What can you do to keep the right balance when you hold a debate with your pupils? Chris Johnston finds out
Most teachers remember the time they took a deep breath, suppressed their nerves and took their first lesson. Most also remember the first time the words they intended to say did not come out as planned and were seized upon by a few mischievous students. And maybe the time they were put on the spot and asked their opinion on a contentious subject.
"Miss, do you have a boyfriend?" can seem tame next to some of the thorny topics which older pupils can put to their teachers. Certainly, many staff will feel uncomfortable answering their pupils' searching questions. So, is honesty the best policy?
Southfields community college in Wandsworth, south-west London, is a mixed inner-city comprehensive in the lower reaches of the league tables and with a catchment area that includes some of the capital's poorest areas. It hit the headlines earlier this year when Clare Short, the former international development minister, spent a week teaching there as part of the BBC series My Week in the Real World.
John Fullman is a teacher and training co-ordinator at the college, which has a number of graduate trainees. His advice is simple: be honest and open, but be careful. "You have to show the students that you are not lying to them," he says. "They know if you are not telling the truth or clamming up because you are embarrassed."
He says some students will wilfully misconstrue what a teacher says. He recalls having to tell a badly behaved Year 10 class that if they were his own children he would be sorely tempted to hit them. "One student then said to me, 'Are you saying you're going to hit us?' so I had to repeat what I actually said.
"You have to be careful, but you should be able to argue better than the students. You have to be comfortable in the classroom, and your authority grows from that. The more confident you are, the better you can deal with touchy subjects."
Jennifer Farrar, 28, has swapped a job in journalism for Southfields, where she is training to be a teacher. In eight months at the school she has never been told to "steer clear" of a topic and says she is comfortable with the idea of relating her own views and experiences - as long a they are relevant: "I find using your own opinions helps students to grasp some ideas, otherwise it can be too much like regurgitating a textbook."
Teachers have a statutory obligation to be fair and balanced. The Education Act of 1996 states that children should not be presented with just one side of political or controversial issues, and teachers must ensure that pupils get a balance of opposing views. Guidance produced by the Qualifications and Curriculum Authority (QCA) states that teachers should try "not to reveal their preferences by facial expressions, gestures, tone of voice".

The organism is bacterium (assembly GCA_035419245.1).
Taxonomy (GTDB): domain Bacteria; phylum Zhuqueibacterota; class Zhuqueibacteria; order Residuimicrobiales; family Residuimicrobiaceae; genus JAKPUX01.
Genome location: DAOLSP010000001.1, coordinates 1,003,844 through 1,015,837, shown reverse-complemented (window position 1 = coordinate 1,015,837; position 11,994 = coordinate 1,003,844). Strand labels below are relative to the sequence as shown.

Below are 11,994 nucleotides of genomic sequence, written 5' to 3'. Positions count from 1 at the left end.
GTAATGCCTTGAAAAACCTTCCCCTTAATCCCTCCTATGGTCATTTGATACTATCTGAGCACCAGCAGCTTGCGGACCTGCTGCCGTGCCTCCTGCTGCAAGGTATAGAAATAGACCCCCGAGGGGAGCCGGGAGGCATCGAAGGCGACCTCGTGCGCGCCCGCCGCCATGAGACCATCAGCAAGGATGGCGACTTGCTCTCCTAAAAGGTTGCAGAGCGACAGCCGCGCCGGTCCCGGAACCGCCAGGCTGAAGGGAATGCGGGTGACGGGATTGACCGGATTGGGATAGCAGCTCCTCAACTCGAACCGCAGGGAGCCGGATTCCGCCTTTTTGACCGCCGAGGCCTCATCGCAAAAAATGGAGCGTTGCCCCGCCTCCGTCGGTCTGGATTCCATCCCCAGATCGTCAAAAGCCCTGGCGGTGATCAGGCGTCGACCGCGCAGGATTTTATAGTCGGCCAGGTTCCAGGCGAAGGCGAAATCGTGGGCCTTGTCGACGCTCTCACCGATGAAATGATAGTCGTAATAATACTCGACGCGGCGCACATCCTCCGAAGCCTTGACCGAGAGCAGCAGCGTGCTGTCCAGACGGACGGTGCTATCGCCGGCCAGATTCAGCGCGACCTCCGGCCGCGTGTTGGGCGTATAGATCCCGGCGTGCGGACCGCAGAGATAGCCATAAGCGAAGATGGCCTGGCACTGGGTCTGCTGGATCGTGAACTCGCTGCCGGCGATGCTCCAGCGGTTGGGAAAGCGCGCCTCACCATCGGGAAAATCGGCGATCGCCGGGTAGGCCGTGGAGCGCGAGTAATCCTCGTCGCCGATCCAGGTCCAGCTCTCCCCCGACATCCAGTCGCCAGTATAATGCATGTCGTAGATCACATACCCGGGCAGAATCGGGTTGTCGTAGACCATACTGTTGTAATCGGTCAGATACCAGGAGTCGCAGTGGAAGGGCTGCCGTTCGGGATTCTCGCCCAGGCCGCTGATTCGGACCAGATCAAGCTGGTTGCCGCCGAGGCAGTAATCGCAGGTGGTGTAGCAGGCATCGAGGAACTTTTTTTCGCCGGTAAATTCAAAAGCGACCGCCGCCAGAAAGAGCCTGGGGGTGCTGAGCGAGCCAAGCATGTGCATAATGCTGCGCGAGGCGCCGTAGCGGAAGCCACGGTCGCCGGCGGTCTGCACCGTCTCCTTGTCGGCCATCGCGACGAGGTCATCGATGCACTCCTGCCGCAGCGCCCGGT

Chris Keates, deputy general secretary of the NASUWT, the second biggest teaching union, says her organisation has handled cases in which students have taken exception to comments made by teachers. She says these often stem from parental complaints and are frequently made after an altercation between pupil and teacher. "It's easy for a teacher to cause a problem without meaning to," she says, "but most are aware of the need to speak appropriately in the classroom."
Ms Keates believes that new teachers, particularly those who have not been trained in schools, are sometimes unaware of potential pitfalls in the classroom. The NASUWT runs induction courses for new members that cover "survival skills" such as behaviour management and equal opportunities issues which many students miss out on in their initial training.
David Perks is a long-serving teacher at Graveney secondary school in Tooting, south London. He believes that attempts to give a balanced picture to students are doomed to failure. He says students too often go away with the erroneous belief that they have both sides of the story. "It's better to say to a class, especially sixth-formers, 'This is my opinion but I want you to develop your own.' That's far more effective," he says.
Some students will always disagree. "Showing that you accept that students'
views are as valid as yours allows you to raise controversial issues in lessons," , he says. "By taking them seriously, by not being patronising and by encouraging them to argue an issue through, they engage with you on a deeper level."
Of course, classroom debates are not just conducted between teacher and pupils. Often someone will pick up on a point made by a another pupil. As the QCAguidance points out, it is important that teachers clearly establish that it is not appropriate for students to disclose personal information or try to elicit it from the teacher.
And you should be prepared for all eventualities: "Children need to be clear about not putting pressure on one another to answer questions about their own experiences,".the QCA says.